Kaitlyn Thompson, of Lifeline of Ohio, explained: “The heroes who register as organ, eye and tissue donors can save eight lives and heal up to 50 more by donating vital organs and tissue.” The organs that can be donated are the heart, lungs, kidneys, liver, pancreas and small bowel. Tissues able to be donated are corneas, bone, fascia, skin, veins, tendons and heart valves.

She explained and clarified the myths and misconceptions that can discourage people from registering as a donor in the Ohio Donor Registry. Some common myths include:

* Doctors and medical professionals won’t do everything to save my life if I’m an organ donor.

WRONG: The priority of the medical professionals at the hospital when an injury occurs is to save the patient’s life. A transplant team does not become involved until independent physicians have determined all possible efforts to save the life of the patient have failed and a time of death is announced. Doctors and hospital staff don’t even have access to the registry to see if the patient is a registered donor.

* My religion is against donation.

WRONG: In fact, all major U.S. religions support donation as the ultimate charitable gift of life and love. Individuals are encouraged to speak with their religious leaders about donation.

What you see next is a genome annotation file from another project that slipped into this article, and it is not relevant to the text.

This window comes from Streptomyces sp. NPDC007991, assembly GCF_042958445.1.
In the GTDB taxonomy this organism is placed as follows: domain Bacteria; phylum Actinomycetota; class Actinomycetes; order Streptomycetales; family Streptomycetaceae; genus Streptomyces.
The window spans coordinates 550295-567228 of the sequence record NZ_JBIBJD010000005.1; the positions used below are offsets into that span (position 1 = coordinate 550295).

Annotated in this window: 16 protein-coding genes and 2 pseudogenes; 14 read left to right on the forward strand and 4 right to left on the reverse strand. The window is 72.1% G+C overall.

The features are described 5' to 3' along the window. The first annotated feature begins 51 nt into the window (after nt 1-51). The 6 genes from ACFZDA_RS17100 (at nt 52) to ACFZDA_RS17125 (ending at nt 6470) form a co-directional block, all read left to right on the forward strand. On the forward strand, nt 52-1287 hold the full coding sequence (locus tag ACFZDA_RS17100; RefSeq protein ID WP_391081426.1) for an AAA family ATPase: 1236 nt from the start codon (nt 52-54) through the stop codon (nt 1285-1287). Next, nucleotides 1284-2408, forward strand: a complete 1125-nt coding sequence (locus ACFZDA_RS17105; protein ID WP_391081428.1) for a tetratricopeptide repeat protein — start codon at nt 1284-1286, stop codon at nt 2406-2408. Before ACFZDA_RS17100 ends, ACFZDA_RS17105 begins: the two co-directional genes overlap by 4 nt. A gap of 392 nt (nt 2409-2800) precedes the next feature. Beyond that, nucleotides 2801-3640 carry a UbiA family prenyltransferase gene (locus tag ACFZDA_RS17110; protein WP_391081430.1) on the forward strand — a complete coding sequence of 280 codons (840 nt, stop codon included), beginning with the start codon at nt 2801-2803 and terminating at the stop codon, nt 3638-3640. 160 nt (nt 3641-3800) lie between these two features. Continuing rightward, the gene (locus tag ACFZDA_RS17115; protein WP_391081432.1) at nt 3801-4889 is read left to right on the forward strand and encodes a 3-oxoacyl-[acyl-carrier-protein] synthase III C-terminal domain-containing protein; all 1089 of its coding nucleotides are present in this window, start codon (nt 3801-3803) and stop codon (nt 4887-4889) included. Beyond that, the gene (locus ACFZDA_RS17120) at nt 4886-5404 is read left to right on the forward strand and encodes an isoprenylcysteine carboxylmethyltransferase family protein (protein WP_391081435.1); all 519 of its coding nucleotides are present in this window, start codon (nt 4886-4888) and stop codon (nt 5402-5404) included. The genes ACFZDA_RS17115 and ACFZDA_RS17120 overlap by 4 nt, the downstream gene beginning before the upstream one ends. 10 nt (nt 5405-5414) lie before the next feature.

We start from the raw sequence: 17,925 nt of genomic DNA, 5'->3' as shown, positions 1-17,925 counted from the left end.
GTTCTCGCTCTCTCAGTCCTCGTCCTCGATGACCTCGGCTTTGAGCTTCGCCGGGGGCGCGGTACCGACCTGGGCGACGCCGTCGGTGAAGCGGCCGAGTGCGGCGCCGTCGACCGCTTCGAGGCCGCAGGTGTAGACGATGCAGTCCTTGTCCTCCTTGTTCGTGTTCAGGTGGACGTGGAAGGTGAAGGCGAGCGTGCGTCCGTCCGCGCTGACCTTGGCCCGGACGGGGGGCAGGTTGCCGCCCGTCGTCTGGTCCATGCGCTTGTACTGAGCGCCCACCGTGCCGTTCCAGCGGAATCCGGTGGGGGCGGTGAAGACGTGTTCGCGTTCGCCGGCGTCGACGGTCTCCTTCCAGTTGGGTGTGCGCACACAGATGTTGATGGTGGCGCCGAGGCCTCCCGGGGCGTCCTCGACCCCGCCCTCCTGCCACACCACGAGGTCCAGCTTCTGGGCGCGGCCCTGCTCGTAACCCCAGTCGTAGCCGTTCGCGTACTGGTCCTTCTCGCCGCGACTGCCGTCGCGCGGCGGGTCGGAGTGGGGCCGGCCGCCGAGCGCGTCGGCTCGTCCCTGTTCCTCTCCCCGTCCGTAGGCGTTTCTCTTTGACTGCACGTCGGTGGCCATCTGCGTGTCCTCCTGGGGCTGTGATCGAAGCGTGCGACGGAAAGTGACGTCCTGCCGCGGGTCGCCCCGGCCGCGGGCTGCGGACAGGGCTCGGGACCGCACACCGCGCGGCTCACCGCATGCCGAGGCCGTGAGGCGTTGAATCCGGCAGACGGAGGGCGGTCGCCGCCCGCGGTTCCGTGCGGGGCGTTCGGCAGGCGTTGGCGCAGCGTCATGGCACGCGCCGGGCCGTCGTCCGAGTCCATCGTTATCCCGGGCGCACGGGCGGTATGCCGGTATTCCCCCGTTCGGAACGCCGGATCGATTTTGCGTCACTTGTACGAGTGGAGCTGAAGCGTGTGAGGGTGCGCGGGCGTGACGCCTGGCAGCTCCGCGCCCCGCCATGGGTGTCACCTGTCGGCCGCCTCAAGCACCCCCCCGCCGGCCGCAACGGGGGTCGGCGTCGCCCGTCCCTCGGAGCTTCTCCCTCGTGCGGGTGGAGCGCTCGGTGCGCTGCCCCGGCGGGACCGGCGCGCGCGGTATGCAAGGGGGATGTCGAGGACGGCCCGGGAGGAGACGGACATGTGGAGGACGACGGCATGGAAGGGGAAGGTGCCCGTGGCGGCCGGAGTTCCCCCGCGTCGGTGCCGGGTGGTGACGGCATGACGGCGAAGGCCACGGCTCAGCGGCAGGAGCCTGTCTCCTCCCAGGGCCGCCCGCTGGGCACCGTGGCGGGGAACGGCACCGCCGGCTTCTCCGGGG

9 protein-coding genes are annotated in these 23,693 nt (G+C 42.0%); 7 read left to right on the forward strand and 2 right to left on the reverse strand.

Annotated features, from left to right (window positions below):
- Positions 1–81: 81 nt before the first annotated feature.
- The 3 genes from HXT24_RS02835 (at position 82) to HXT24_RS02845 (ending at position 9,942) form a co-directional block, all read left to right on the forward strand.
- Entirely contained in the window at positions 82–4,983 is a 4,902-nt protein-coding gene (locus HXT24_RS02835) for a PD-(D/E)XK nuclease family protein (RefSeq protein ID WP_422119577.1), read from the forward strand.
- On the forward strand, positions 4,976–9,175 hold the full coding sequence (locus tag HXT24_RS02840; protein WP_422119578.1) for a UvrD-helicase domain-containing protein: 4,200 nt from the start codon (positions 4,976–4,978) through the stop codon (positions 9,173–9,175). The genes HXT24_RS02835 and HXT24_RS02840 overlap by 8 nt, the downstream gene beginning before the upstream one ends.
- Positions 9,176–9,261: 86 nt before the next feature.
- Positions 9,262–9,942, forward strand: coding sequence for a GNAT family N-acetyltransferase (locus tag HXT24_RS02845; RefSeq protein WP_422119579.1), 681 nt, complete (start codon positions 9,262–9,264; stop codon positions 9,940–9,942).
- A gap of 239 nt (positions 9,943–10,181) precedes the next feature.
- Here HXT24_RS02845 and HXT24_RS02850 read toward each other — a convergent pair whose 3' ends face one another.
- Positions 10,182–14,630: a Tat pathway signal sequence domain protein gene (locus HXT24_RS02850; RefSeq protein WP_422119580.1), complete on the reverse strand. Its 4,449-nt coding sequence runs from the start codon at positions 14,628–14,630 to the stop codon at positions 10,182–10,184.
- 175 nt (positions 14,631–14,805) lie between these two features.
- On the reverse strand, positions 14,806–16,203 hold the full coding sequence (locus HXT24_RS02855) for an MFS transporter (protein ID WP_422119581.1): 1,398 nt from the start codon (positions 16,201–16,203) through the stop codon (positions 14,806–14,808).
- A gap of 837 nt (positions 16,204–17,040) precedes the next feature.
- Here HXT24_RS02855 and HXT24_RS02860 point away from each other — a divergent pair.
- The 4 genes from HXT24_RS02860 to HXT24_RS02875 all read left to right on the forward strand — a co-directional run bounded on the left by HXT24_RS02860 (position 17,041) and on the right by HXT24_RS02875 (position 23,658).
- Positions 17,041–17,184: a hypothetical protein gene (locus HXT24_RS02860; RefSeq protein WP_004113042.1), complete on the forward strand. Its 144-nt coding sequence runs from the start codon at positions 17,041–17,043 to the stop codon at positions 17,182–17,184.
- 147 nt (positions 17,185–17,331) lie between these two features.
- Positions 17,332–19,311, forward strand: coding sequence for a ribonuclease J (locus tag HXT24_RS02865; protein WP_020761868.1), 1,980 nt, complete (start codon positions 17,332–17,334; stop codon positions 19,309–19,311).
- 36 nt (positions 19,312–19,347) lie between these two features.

* I’m too old to donate.

WRONG: The truth is, you’re never too old to donate. The oldest donor to date was a 92-year-old who donated his liver to one of the more than 118,500 people waiting in the U.S. for a life-saving transplant. Anyone over the age of 151/2 can be a hero of donation by registering when they obtain/ renew their driver’s license or state I.D.

Individuals are encouraged to share their decision to donate with their families so they can help honor the person’s authorization to donate.

One of Huiner’s role models is his late daughter, Erika. After a courageous lifelong battle against the ravages of cystic fibrosis, Erika was listed for a transplant and waited three years before receiving two lungs on her 24th birthday. She lived a full and healthy life for nearly four years before dying of a cause unrelated to her transplant.

“Erika was not able to donate her organs but was a tissue donor and gave the gift of eyesight by donating her corneas,” he said.

Huiner remains in awe of the way Erika lived her life, but said it would be wrong to call her a hero. “The heroes of Erika’s story are the parents of a young girl who made the decision to donate their daughter’s organs so that four people, including Erika, could realize a new, healthy life.”

Not everyone who needs a transplant gets that second chance. Some die before an organ becomes available.

“In a perfect world, everyone who needs a lifesaving transplant should be able to get it. First, however, someone has to say ‘yes’ and sign up to be an organ donor. Everyone deserves that second chance at life,” Don said.

You can ask questions and register to be an organ, eye and tissue donor by visiting your local Bureau of Motor Vehicles agency, calling Lifeline of Ohio at 1-800-525-5667 or visiting lifeline ofohio.org.